Food law isn’t necessarily difficult but it is complicated. The controversy over the sale of raw (unpasteurized) milk illustrates this complexity because it pits two competing interests – food safety and freedom of choice – squarely against each other.
Most public health officials warn of the dangers of raw milk and point to numerous reported cases of illnesses and even deaths traced to the consumption of raw milk. Raw milk advocates claim that the real health benefits of milk are compromised when it is pasteurized. Raw milk also tastes better, they claim. They dispute the so-called evidence of illnesses and sometimes claim that it’s not the raw milk that’s to blame, but the cleanliness of the milking and bottling operation. Finally, they argue, shouldn’t consumers be free to make that choice?
Similar to questions about GMO foods, the safety of raw milk is not a legal question. It’s a question of science, one of fact. Depending on your tolerance for risk and your definition of safety, raw milk is either safe or it isn’t.
In most states, you can’t go out and buy raw milk at the local store. If it’s your own cow, you can drink the lactic secretions (that’s what milk is) of your bovine beauty. A few raw milk aficionados have created a way around the ban on sales by entering into “cow-share” agreements in which people “own” a share of a cow or herd and therefore are just drinking their own milk. A clever legal construct indeed.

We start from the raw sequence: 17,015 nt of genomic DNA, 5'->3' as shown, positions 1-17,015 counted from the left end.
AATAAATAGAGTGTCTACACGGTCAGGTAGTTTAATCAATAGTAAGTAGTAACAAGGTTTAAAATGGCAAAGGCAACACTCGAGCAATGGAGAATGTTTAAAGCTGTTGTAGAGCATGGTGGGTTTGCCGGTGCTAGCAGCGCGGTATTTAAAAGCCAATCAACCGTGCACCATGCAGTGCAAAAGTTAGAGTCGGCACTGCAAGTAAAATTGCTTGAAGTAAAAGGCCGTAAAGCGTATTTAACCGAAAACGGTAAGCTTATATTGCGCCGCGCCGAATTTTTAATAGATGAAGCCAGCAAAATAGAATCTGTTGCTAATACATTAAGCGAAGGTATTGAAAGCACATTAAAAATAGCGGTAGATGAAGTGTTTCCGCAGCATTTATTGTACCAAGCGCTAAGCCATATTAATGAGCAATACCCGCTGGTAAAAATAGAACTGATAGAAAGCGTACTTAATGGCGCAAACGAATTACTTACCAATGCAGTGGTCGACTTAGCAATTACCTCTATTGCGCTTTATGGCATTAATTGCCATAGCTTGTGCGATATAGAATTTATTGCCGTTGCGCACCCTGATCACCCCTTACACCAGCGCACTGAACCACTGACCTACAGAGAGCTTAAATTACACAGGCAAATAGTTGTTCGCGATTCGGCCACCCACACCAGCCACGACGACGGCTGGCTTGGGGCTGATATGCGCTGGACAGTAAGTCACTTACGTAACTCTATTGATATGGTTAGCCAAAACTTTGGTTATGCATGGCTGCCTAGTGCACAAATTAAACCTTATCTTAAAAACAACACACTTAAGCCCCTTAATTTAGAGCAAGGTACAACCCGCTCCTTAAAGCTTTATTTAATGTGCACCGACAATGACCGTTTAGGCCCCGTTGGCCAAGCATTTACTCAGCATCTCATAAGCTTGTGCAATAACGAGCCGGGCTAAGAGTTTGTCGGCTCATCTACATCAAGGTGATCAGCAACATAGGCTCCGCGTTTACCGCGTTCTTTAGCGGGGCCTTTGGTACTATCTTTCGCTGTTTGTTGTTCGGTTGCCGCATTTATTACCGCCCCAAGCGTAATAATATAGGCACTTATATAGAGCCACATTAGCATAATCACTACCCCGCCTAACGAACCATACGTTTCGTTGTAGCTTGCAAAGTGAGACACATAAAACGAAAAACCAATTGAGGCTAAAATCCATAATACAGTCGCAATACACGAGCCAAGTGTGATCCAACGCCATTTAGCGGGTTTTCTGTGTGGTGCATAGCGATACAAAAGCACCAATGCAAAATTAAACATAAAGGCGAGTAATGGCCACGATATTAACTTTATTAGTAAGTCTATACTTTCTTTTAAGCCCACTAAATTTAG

“Big dairy,” if that’s what you want to call the milk industry, is opposed to the sale of raw milk because (a) that’s not what they sell and (b) any bad press from someone getting sick from raw milk tends to taint the entire industry.
So what’s the answer? If people can order their hamburgers cooked rare and their eggs sunny side up – both risky choices (according to most public health officials), raw milk would seem to be no more than a variant of those foods. There are two problems, though. First, when people do get sick, there are health costs that can go beyond the individual. Second, what happens when an adult who is willing to take the risk of drinking raw milk has his or child drink it as well? Then again, what about adults who let their children eat rare burgers and undercooked eggs?
Right now, the various states have taken widely different approaches to the raw milk controversy. A dozen states allow its sale in retail stores, seventeen permit it on farms, four allow it through cow-share agreements, and the remaining states ban it altogether.
No wonder cows have that startled look on their faces.
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